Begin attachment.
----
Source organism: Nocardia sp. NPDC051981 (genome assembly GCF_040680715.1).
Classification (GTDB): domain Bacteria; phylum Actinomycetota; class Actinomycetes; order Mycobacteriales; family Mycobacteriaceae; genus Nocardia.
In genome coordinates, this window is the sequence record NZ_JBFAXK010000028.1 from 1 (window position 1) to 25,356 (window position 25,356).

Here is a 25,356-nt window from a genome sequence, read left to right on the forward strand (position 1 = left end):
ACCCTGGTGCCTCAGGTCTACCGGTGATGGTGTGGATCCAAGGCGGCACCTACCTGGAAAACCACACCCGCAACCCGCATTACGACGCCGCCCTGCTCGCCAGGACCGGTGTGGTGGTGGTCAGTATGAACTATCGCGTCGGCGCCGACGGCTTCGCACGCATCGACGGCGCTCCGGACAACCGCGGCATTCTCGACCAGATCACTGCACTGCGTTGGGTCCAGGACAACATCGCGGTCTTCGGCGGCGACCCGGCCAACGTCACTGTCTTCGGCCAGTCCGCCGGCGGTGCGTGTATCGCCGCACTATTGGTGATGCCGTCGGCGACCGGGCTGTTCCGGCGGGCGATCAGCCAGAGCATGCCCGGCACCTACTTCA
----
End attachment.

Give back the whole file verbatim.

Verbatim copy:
Source organism: Nocardia sp. NPDC051981 (genome assembly GCF_040680715.1).
Classification (GTDB): domain Bacteria; phylum Actinomycetota; class Actinomycetes; order Mycobacteriales; family Mycobacteriaceae; genus Nocardia.
In genome coordinates, this window is the sequence record NZ_JBFAXK010000028.1 from 1 (window position 1) to 25,356 (window position 25,356).

Here is a 25,356-nt window from a genome sequence, read left to right on the forward strand (position 1 = left end):
ACCCTGGTGCCTCAGGTCTACCGGTGATGGTGTGGATCCAAGGCGGCACCTACCTGGAAAACCACACCCGCAACCCGCATTACGACGCCGCCCTGCTCGCCAGGACCGGTGTGGTGGTGGTCAGTATGAACTATCGCGTCGGCGCCGACGGCTTCGCACGCATCGACGGCGCTCCGGACAACCGCGGCATTCTCGACCAGATCACTGCACTGCGTTGGGTCCAGGACAACATCGCGGTCTTCGGCGGCGACCCGGCCAACGTCACTGTCTTCGGCCAGTCCGCCGGCGGTGCGTGTATCGCCGCACTATTGGTGATGCCGTCGGCGACCGGGCTGTTCCGGCGGGCGATCAGCCAGAGCATGCCCGGCACCTACTTCA